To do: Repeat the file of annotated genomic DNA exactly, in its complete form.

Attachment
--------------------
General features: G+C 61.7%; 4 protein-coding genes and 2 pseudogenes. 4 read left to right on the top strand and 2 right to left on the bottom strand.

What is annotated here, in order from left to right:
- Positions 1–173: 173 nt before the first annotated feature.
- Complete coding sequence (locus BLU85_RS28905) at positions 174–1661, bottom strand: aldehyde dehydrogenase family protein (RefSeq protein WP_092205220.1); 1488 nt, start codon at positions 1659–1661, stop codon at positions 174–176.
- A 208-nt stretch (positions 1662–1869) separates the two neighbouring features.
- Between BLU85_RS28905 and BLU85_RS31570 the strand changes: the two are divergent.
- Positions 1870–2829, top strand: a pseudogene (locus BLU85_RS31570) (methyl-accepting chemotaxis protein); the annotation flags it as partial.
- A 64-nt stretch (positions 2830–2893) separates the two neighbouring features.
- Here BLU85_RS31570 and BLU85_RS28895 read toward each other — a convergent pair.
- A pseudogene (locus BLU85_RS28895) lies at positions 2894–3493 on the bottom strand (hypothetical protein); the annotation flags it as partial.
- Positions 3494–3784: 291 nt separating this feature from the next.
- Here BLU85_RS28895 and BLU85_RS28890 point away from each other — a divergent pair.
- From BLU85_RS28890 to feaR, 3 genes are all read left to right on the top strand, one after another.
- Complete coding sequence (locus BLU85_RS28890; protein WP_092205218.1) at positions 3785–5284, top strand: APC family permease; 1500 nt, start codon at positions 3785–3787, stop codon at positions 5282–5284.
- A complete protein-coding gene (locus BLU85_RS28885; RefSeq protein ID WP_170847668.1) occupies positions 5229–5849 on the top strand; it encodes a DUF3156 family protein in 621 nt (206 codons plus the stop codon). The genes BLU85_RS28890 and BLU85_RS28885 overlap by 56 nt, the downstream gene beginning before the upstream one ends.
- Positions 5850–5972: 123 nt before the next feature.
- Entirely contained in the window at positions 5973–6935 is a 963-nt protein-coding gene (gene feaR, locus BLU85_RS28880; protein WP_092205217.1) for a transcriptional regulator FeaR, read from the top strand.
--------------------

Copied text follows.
General features: G+C 61.7%; 4 protein-coding genes and 2 pseudogenes. 4 read left to right on the top strand and 2 right to left on the bottom strand.

What is annotated here, in order from left to right:
- Positions 1–173: 173 nt before the first annotated feature.
- Complete coding sequence (locus BLU85_RS28905) at positions 174–1661, bottom strand: aldehyde dehydrogenase family protein (RefSeq protein WP_092205220.1); 1488 nt, start codon at positions 1659–1661, stop codon at positions 174–176.
- A 208-nt stretch (positions 1662–1869) separates the two neighbouring features.
- Between BLU85_RS28905 and BLU85_RS31570 the strand changes: the two are divergent.
- Positions 1870–2829, top strand: a pseudogene (locus BLU85_RS31570) (methyl-accepting chemotaxis protein); the annotation flags it as partial.
- A 64-nt stretch (positions 2830–2893) separates the two neighbouring features.
- Here BLU85_RS31570 and BLU85_RS28895 read toward each other — a convergent pair.
- A pseudogene (locus BLU85_RS28895) lies at positions 2894–3493 on the bottom strand (hypothetical protein); the annotation flags it as partial.
- Positions 3494–3784: 291 nt separating this feature from the next.
- Here BLU85_RS28895 and BLU85_RS28890 point away from each other — a divergent pair.
- From BLU85_RS28890 to feaR, 3 genes are all read left to right on the top strand, one after another.
- Complete coding sequence (locus BLU85_RS28890; protein WP_092205218.1) at positions 3785–5284, top strand: APC family permease; 1500 nt, start codon at positions 3785–3787, stop codon at positions 5282–5284.
- A complete protein-coding gene (locus BLU85_RS28885; RefSeq protein ID WP_170847668.1) occupies positions 5229–5849 on the top strand; it encodes a DUF3156 family protein in 621 nt (206 codons plus the stop codon). The genes BLU85_RS28890 and BLU85_RS28885 overlap by 56 nt, the downstream gene beginning before the upstream one ends.
- Positions 5850–5972: 123 nt before the next feature.
- Entirely contained in the window at positions 5973–6935 is a 963-nt protein-coding gene (gene feaR, locus BLU85_RS28880; protein WP_092205217.1) for a transcriptional regulator FeaR, read from the top strand.